On Sunday, David Brooks discussed theories of the French and Scottish Enlightenments and their relevance to contemporary American politics. In his definitions, he lumped Edmund Burke with Scottish Enlightenment thinkers Adam Smith and David Hume, calling the lot the "British Enlightenment," and included Descartes in the French Enlightenment. In his telling, the British Enlightenment differed from the French Enlightenment by emphasizing the "limits" of reason.
People are born with natural desires to be admired and to be worthy of admiration. They are born with moral emotions, a sense of fair play and benevolence. They are also born with darker passions, like self-love and tribalism, which mar rationalist enterprises. We are emotional creatures first and foremost, and politics should not forget that.
The twin Enlightenments led to two models of political change: Thomas Paine's, which favored radical transformations in which "revolutionaries deduced certain universal truths...and then designed a new society to fit them," and Burke's, which shrank from purely reason-based ruptures with the past. The central question in America, argues Brooks, is "whether we are children of the French or the British Enlightenment." He decides that though "the children of the British Enlightenment are in retreat," ultimately "the Scots were right" about human nature. Political changes should occur in a style "that emphasizes modesty, gradualism, and balance."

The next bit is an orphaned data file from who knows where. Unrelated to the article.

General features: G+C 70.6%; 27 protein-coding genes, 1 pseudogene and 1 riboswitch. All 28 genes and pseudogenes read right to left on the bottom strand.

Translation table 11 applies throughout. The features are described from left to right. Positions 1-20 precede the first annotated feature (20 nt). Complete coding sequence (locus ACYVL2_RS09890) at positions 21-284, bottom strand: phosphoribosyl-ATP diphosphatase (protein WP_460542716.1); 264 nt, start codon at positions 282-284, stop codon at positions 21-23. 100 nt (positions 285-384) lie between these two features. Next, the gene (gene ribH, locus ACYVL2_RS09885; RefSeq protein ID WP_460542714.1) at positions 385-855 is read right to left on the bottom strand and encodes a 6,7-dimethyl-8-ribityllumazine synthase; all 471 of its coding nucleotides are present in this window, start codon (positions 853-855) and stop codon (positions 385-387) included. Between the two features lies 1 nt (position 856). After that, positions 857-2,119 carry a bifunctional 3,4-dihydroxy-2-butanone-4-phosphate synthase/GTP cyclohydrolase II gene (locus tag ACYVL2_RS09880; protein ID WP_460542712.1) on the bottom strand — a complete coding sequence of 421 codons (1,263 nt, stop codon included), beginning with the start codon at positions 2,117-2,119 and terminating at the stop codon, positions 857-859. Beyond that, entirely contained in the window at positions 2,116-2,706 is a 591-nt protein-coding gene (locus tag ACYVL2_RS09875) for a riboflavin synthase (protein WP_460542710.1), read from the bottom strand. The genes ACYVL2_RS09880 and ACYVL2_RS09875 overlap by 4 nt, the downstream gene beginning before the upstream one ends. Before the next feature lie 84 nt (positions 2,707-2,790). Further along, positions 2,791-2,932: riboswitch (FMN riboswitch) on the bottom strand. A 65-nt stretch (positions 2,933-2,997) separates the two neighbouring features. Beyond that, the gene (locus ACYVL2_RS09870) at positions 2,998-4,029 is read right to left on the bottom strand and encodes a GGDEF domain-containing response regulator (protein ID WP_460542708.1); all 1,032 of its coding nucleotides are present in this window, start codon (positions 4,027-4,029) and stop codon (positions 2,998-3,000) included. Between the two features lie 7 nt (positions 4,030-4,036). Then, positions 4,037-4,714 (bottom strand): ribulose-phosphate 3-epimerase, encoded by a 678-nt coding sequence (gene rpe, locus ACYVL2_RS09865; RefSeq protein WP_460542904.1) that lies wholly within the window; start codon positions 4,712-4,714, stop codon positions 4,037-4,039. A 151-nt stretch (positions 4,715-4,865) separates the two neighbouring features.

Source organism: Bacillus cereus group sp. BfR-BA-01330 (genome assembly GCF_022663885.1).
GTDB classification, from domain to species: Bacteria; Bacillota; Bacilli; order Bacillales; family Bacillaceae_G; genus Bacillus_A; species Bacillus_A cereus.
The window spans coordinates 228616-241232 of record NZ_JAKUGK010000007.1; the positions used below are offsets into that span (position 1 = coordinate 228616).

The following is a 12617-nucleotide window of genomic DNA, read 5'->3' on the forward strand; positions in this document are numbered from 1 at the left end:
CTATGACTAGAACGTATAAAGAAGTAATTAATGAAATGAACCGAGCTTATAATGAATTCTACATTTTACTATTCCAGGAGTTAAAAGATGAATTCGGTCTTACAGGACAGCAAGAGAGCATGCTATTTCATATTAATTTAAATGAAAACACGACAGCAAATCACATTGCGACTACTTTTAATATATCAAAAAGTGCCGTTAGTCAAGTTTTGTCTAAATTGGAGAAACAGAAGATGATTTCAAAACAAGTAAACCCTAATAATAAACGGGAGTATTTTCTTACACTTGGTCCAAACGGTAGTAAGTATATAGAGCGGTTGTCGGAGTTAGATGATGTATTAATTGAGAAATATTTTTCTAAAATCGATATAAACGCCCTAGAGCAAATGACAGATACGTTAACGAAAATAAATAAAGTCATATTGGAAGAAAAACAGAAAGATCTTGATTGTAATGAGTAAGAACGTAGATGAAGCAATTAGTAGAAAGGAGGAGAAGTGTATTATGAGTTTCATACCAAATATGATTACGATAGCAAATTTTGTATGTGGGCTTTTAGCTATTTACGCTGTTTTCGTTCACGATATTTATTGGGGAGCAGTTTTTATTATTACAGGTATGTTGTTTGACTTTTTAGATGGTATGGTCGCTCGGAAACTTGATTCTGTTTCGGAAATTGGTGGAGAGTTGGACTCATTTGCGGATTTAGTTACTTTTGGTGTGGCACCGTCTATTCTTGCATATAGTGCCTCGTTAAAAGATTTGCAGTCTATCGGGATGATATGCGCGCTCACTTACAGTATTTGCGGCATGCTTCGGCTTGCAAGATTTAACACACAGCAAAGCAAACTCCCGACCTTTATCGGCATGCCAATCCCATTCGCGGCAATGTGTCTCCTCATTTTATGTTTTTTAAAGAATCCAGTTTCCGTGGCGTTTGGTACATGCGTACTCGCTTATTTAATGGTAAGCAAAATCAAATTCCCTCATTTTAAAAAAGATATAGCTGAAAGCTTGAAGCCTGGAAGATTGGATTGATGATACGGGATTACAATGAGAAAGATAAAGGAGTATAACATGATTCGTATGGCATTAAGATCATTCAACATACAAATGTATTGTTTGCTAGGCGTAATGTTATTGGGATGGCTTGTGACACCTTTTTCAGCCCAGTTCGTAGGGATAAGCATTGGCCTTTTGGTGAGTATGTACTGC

- 'Skepticism about Big Radical Ideas' Harvard economist Greg Mankiw thinks Brooks "offers a good explanation" of this. He says it "made [him] feel better about [his] watered-down variety" of libertarianism.
- An Important Topic Right Now Commentary's Peter Wehner posits that these matters are "triply important today, since the debates we are currently engaged in are about political first principles."
- It Has Its Moments National Review's Jonathan Adler thinks Brooks "overlooks some key aspects of the Scottish Enlightenment," namely its skepticism of big government and enthusiasm for "the spontaneous order that arises from organic social institutions, including those in the marketplace." He suggests the "institutions" Brooks might defend "bear no resemblance to the organic institutions Burke sought to protect."
- Let's Get Our Facts Right "There weren't no 'British Enlightenment,'" writes UCLA professor Mark Keliman
at The Reality-Based Community. "There was a Scottish Enlightenment,
led by Hume and Adam Smith." Also, he adds, "Descartes misses being an
Enlightenment thinker by a century and change. The French Enlightenment
thinkers admired Descartes, but his rationalism had nothing to do with
politics." Nor was Burke "an Englightenment thinker at all, except
This article is from the archive of our partner The Wire.